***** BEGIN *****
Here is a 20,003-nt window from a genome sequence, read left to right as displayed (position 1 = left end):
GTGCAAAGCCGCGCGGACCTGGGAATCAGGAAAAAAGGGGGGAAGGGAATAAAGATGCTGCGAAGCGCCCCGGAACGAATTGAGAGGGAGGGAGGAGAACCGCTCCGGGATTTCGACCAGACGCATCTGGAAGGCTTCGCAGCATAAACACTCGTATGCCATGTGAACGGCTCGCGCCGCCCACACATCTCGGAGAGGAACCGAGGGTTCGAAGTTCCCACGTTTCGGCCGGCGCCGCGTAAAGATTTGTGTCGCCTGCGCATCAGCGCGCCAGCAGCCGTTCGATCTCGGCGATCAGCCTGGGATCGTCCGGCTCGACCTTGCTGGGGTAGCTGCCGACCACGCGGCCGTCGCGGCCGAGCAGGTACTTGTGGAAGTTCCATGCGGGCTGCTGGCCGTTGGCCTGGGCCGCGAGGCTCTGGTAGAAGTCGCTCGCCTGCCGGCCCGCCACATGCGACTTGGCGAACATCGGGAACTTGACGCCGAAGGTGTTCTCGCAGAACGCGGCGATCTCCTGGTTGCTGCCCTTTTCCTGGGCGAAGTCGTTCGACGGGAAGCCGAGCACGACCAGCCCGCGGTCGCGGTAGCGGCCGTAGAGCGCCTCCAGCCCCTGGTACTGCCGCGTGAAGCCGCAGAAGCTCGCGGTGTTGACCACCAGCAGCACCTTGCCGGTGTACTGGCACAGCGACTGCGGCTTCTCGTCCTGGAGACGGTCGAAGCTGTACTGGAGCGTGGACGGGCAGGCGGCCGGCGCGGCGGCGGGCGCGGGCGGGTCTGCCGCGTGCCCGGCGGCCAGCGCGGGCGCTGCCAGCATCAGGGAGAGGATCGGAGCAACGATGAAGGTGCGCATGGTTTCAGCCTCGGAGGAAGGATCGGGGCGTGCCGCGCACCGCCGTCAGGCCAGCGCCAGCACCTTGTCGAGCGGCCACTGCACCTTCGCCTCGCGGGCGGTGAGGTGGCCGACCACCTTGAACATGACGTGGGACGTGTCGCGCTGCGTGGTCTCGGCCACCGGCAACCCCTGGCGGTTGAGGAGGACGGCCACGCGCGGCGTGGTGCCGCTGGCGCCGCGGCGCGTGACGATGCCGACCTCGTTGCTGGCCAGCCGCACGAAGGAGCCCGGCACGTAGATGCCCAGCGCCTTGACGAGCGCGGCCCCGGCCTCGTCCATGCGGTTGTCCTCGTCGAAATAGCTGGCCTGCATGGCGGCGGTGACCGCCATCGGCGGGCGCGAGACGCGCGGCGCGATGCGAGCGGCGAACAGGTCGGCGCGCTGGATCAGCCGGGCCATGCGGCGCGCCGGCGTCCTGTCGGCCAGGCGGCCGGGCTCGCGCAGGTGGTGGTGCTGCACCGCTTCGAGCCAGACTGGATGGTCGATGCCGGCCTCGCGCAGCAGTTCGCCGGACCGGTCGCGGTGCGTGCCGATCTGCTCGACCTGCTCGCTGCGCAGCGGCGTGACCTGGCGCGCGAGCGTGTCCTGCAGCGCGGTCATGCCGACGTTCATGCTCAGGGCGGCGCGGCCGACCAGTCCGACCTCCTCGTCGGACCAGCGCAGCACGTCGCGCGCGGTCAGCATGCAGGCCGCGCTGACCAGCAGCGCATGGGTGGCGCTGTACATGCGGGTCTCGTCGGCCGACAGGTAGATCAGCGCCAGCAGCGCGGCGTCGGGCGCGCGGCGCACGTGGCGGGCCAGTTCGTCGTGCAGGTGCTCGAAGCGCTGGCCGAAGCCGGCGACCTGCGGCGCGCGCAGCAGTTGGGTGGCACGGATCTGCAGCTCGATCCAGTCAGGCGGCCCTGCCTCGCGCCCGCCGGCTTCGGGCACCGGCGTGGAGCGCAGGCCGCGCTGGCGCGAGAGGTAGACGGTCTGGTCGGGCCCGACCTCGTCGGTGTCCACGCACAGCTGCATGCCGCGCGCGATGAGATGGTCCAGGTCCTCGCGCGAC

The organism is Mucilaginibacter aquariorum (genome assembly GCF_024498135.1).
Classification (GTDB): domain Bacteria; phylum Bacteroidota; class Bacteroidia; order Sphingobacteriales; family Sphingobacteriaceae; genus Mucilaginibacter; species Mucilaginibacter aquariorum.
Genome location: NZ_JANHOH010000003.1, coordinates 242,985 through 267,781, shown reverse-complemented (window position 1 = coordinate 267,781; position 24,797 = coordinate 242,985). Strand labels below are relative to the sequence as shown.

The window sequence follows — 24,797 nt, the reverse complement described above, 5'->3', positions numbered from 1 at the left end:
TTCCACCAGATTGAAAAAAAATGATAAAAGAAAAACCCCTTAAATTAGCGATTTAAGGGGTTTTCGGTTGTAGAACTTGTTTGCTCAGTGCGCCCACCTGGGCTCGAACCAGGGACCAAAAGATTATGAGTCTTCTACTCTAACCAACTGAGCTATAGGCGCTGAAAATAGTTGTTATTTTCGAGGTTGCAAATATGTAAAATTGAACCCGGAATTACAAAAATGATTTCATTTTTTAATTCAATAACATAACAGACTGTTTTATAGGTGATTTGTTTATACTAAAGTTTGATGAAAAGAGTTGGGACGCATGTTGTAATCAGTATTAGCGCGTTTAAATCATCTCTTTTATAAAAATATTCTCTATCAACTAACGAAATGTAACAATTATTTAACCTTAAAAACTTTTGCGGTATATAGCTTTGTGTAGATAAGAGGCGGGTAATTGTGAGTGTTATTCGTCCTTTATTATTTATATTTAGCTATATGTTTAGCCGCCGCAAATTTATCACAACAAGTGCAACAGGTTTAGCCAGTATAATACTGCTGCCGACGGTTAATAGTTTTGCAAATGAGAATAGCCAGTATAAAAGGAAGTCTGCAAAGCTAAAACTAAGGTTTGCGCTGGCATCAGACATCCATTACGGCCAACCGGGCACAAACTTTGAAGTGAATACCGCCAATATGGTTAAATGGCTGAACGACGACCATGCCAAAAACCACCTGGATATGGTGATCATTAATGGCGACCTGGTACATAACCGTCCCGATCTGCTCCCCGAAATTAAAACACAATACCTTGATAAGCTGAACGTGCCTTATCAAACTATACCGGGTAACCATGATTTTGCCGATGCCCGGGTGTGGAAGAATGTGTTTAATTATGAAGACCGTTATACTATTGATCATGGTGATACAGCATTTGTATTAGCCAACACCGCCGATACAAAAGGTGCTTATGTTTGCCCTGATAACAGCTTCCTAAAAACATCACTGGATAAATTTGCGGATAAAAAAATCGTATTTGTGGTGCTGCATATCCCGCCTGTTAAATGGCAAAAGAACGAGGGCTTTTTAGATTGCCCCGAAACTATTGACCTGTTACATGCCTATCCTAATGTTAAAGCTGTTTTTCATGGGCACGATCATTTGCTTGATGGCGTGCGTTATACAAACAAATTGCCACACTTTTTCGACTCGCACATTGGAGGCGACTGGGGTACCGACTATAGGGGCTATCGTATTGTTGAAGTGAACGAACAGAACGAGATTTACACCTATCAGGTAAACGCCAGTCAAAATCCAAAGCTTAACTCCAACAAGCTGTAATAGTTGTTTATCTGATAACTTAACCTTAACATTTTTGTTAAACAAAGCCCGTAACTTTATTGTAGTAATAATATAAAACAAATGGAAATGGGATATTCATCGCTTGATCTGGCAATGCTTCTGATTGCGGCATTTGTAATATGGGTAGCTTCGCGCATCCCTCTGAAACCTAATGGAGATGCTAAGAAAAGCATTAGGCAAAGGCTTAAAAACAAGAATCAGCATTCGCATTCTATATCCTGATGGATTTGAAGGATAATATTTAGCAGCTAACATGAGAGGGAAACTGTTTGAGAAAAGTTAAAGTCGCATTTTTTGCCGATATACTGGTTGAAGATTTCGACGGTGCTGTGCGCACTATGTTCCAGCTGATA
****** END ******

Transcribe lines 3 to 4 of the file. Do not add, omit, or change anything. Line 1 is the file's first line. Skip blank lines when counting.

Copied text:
The organism is Mucilaginibacter aquariorum (genome assembly GCF_024498135.1).
Classification (GTDB): domain Bacteria; phylum Bacteroidota; class Bacteroidia; order Sphingobacteriales; family Sphingobacteriaceae; genus Mucilaginibacter; species Mucilaginibacter aquariorum.